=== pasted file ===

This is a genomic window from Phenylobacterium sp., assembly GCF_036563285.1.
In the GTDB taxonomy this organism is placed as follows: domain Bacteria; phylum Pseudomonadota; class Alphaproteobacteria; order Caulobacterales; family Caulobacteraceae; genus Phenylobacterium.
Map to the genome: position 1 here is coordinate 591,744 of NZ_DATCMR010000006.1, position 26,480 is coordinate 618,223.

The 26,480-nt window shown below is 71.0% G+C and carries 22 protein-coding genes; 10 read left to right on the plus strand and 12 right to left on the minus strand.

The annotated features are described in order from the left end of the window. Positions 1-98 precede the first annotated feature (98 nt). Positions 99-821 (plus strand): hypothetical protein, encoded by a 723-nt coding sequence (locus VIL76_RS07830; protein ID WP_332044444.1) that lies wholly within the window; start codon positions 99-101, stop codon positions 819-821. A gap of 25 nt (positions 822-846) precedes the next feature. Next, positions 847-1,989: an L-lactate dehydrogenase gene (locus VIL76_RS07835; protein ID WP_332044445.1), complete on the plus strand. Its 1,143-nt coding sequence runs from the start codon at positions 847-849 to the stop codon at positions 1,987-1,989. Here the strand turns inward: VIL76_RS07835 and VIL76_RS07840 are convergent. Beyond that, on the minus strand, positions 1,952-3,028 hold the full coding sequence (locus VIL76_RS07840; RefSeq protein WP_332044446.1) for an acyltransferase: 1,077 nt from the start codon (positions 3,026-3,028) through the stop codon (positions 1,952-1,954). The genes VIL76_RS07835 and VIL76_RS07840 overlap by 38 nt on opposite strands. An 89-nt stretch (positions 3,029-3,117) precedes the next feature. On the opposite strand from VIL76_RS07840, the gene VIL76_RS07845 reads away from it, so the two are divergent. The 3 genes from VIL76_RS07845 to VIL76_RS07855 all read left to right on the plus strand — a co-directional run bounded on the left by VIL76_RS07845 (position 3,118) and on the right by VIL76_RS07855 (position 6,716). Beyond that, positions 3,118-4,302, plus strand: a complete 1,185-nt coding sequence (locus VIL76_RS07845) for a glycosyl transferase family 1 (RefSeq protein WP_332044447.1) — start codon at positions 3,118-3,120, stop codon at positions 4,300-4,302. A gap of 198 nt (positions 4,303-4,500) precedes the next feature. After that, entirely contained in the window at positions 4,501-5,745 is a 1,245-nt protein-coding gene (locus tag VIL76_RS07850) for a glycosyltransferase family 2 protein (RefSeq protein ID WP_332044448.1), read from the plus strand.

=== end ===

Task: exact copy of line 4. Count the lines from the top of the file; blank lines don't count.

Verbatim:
The 26,480-nt window shown below is 71.0% G+C and carries 22 protein-coding genes; 10 read left to right on the plus strand and 12 right to left on the minus strand.